Baldwin Wants Special Enrollment Period On Exchange For Those Who Lost BadgerCare

Two-Thirds Of People Removed From BadgerCare Rolls Did Not Sign Up During Regular Enrollment Period

By
Sen. Tammy Baldwin. Photo: Senate Democrats (CC-BY).

U.S. Sen. Tammy Baldwin is asking the federal government to allow more time for people who stopped receiving BadgerCare coverage to sign up for private insurance sold on the federal exchange.

Baldwin’s call for a special enrollment period, which was made in a letter to federal health officials, comes after she has repeatedly criticized Gov. Scott Walker’s decision to decline federal Medicaid funding and instead offer Badgercare to the very poor, sending those above the poverty level to the exchange.

Walker insists that the change enables everyone in Wisconsin to have insurance, without a coverage gap.

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“We are the only state in America that doesn’t have an insurance gap in states that didn’t take the Medicaid expansion. And I think that fulfilled our goal all along,” said Walker.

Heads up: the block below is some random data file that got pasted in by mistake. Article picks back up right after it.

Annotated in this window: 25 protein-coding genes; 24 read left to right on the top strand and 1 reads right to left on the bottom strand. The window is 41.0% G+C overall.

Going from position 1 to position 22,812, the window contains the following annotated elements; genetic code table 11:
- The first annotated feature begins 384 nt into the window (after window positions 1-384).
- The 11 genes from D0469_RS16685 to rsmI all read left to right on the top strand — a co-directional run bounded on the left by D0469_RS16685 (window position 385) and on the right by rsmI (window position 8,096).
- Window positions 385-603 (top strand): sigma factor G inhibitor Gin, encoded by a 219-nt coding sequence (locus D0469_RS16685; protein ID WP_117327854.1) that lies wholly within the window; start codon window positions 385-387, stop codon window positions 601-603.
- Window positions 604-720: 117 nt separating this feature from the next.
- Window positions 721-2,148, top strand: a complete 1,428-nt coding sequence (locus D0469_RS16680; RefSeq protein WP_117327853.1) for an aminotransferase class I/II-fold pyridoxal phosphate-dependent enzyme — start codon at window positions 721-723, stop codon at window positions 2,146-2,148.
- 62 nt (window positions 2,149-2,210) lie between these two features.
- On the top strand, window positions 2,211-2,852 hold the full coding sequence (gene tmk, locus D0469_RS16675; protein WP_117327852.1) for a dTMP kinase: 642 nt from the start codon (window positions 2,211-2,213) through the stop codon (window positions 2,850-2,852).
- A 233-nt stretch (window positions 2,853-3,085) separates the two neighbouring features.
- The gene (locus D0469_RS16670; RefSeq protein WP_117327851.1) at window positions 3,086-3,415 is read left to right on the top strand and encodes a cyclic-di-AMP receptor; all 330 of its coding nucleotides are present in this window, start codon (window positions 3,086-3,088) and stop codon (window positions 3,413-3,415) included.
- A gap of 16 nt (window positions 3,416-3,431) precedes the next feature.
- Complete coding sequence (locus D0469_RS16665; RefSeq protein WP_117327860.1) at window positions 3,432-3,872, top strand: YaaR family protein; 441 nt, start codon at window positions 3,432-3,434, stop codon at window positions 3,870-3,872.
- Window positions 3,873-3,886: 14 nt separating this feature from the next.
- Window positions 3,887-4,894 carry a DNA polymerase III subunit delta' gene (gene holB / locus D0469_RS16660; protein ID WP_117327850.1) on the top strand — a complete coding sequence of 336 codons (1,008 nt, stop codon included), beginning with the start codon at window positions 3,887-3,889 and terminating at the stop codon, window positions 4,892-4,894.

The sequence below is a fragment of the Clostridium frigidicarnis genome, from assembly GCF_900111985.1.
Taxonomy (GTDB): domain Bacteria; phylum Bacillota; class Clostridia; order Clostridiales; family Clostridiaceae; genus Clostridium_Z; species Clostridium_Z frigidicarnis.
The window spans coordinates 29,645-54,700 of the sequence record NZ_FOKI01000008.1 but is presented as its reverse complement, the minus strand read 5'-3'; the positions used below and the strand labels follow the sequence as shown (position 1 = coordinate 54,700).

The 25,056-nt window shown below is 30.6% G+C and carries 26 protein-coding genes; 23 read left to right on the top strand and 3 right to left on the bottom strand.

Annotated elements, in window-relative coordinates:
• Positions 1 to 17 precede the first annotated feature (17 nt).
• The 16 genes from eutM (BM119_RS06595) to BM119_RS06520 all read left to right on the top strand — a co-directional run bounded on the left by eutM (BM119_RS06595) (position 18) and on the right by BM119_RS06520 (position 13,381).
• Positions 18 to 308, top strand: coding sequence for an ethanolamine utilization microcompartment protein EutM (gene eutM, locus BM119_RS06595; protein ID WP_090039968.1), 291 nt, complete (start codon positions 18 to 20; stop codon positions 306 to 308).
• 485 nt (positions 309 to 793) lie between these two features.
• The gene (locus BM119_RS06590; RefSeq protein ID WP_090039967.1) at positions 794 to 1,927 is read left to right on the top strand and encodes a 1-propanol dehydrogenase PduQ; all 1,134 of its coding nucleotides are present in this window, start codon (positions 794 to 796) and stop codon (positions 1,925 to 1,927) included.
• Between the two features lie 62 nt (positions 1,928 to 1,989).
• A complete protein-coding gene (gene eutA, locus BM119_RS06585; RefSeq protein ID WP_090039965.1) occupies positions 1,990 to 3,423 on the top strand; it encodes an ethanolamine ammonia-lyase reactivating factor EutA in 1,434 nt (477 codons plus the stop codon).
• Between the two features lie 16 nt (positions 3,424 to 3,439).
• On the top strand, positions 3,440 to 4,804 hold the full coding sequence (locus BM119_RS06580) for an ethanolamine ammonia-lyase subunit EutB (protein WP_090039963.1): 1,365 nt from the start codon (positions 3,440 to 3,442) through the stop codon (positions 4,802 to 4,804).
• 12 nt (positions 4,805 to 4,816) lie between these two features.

While Walker’s assertion is technically true, data from the state’s Health Services Department indicates that only about one-third of the people removed from BadgerCare rolls signed up on the exchange.

David Riemer, a senior fellow at Community Advocates Public Policy Institute, pointed out that the Walker administration incorrectly estimated 90 percent of those kicked off BadgerCare would get private insurance.

“The governor had promised that virtually everybody who was removed from BadgerCare would end up getting covered,” said Riemer. “And these are pretty low-income people, people just above the poverty line. They likely don’t have an employer who is providing them with health insurance. It stands to reason the great majority of them are uninsured.”

Reimer and Baldwin also say the governor should reconsider the decision to forego federal funds to further expand Medicaid. The nonpartisan Legislative Fiscal Bureau estimates that not doing so will cost Wisconsin taxpayer upwards of $261 million in the next state budget.

Correction: This story originally said the name of the senior fellow at Community Advocates Public Policy Institute was David Reimer. His name is actually David Riemer.

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